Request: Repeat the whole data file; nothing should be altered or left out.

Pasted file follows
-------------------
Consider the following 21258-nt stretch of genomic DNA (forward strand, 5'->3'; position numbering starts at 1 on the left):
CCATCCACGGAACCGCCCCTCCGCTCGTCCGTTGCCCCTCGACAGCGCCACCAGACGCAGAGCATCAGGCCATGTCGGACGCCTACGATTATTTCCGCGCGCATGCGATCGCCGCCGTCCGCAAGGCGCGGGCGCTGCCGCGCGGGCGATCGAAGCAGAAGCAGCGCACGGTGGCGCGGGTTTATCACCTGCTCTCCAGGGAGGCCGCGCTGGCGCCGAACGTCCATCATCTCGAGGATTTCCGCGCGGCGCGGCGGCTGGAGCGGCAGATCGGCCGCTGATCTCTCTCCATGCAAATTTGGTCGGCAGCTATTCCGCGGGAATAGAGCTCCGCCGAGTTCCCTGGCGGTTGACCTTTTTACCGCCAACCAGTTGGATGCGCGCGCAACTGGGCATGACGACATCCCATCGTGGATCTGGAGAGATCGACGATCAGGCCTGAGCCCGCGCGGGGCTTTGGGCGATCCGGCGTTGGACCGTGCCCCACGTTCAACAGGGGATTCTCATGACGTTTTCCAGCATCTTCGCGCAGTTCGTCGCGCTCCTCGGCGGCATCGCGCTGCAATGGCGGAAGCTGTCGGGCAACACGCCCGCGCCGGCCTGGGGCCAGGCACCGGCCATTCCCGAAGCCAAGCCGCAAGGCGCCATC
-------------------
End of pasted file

Consider the following 21258-nt stretch of genomic DNA (forward strand, 5'->3'; position numbering starts at 1 on the left):
CCATCCACGGAACCGCCCCTCCGCTCGTCCGTTGCCCCTCGACAGCGCCACCAGACGCAGAGCATCAGGCCATGTCGGACGCCTACGATTATTTCCGCGCGCATGCGATCGCCGCCGTCCGCAAGGCGCGGGCGCTGCCGCGCGGGCGATCGAAGCAGAAGCAGCGCACGGTGGCGCGGGTTTATCACCTGCTCTCCAGGGAGGCCGCGCTGGCGCCGAACGTCCATCATCTCGAGGATTTCCGCGCGGCGCGGCGGCTGGAGCGGCAGATCGGCCGCTGATCTCTCTCCATGCAAATTTGGTCGGCAGCTATTCCGCGGGAATAGAGCTCCGCCGAGTTCCCTGGCGGTTGACCTTTTTACCGCCAACCAGTTGGATGCGCGCGCAACTGGGCATGACGACATCCCATCGTGGATCTGGAGAGATCGACGATCAGGCCTGAGCCCGCGCGGGGCTTTGGGCGATCCGGCGTTGGACCGTGCCCCACGTTCAACAGGGGATTCTCATGACGTTTTCCAGCATCTTCGCGCAGTTCGTCGCGCTCCTCGGCGGCATCGCGCTGCAATGGCGGAAGCTGTCGGGCAACACGCCCGCGCCGGCCTGGGGCCAGGCACCGGCCATTCCCGAAGCCAAGCCGCAAGGCGCCATC